• Bond insurers sell guarantees that help municipalities and other issuers lower borrowing costs. Having a top credit rating is crucial, but most companies in the industry, including Ambac Financial (ABK) and MBIA (MBI) , lost their AAA ratings after the housing crisis forced them to pay big claims on mortgage-related guarantees that turned toxic.
  • Assured is also paying out on such exposures, but the company wasn't as heavily exposed as rivals and has managed to keep an Aa rating from Moody's Investors Service. That's a high-enough rating to sell new guarantees.
  • Indeed, Assured said late Monday that it insured almost 10% of all new U.S. municipal debt issued during the third quarter. In contrast, Ambac and MBIA have written almost no new business so far this year.
  • "They are the sole writer of new muni bond insurance right now from what I can see," Jim Ryan, an equity analyst at Morningstar, said in an interview on Tuesday. "You have a solid company that's made it through the worst and their performance relative to peers is outstanding."
  • "We don't see a viable competitor," he added. "Those types of returns will attract competition over the long term, but right now they're king of the hill."
  • "With the prospects of a recovery of some of the other bond insurers looking worse and worse every day, what do you think the outlook is for an industry where there is really only one player and is it possible to have an industry with just one player longer term?" UBS insurance analyst Brian Meredith asked during a conference call with Assured on Tuesday.

I got a kick out of this comment by the CEO, because he is absolutely correct... the minute a competitor shows up, the analysts will begin shrieking and assuming fetal positions.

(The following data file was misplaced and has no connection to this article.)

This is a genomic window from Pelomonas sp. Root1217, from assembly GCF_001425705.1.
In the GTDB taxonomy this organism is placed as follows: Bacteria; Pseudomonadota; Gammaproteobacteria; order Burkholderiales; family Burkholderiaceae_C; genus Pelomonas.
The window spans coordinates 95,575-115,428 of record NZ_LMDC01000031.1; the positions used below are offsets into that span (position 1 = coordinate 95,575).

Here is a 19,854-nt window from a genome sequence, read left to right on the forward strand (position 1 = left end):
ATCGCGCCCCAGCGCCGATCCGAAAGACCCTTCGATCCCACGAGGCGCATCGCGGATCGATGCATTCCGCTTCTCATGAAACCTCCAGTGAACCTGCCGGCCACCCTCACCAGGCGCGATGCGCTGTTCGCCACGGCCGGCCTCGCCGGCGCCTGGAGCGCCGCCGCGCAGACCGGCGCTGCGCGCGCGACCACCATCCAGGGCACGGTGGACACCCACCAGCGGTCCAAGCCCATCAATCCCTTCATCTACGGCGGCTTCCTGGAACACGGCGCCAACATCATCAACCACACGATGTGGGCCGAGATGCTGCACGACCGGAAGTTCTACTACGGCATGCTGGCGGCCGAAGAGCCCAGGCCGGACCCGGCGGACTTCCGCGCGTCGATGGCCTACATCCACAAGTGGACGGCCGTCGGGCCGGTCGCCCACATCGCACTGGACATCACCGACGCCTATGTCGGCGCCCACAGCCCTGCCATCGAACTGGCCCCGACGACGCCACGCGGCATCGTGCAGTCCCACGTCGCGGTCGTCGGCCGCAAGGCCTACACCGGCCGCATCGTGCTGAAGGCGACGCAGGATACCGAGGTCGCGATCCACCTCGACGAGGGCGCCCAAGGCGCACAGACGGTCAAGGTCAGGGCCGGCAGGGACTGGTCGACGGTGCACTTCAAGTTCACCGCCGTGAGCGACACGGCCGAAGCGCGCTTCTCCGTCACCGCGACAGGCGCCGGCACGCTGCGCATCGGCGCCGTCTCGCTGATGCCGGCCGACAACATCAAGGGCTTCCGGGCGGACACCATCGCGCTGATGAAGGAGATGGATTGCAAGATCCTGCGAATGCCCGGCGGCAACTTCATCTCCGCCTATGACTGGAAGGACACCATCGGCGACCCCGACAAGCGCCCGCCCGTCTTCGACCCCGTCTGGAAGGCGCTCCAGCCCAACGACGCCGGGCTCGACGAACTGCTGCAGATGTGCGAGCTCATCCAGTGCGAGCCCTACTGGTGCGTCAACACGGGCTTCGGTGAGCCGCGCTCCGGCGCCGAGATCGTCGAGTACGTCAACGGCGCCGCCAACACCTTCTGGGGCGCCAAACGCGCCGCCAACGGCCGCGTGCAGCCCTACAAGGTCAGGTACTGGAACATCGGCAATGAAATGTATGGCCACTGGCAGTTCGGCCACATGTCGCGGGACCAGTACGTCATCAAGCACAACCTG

• Assured Chief Executive Dominic Frederico said the company expects new competitors to emerge sometime in 2010.  "There are not many industries of one, so we would not at all be opposed to seeing competition," he added during the call. "Of course, all you folks will begin to panic as soon as we get our first competitor."
It is not all roses and butterflies:
  • Despite avoiding the carnage suffered by Ambac and MBIA, Assured Guaranty still has mortgage-related exposures from the housing boom that are triggering claimsThird-quarter loss and related expenses were $133.3 million, up 62% from a year earlier, Assured reported. Most of the losses came from residential mortgage-backed securities the company guaranteed earlier this decade.
  • However, Assured is trying to reduce such losses by reviewing mortgage-backed securities it guaranteed to see if any of the underlying loans were originated improperly. When the company finds problems, it can ask originators to repurchase the loans, which limits losses.

2)  So having a top notch credit rating is the end all, and be all in this industry... after all how can you guarantee other's debt when you yourself are a basket case.  Just before the earnings report, Assured announced a plan to raise $300M in capital but helps maintain their rating.
  • The company on Monday also reiterated capital-raising plans it announced last week after Moody's Investor Service cut its insurance financial strength rating for Assured Guaranty, citing mortgage-backed securities exposure.
  • In response, Assured Guaranty President and CEO Dominic Frederico said Friday the company would implement a capital plan to maintain its investment-grade double-A ratings. The initiatives, which entail external reinsurance, intercompany capital support and about $300 million of additional capital, are to solely support rating agency capital requirements, Frederico said. 
Long Assured Guaranty in fund; no personal position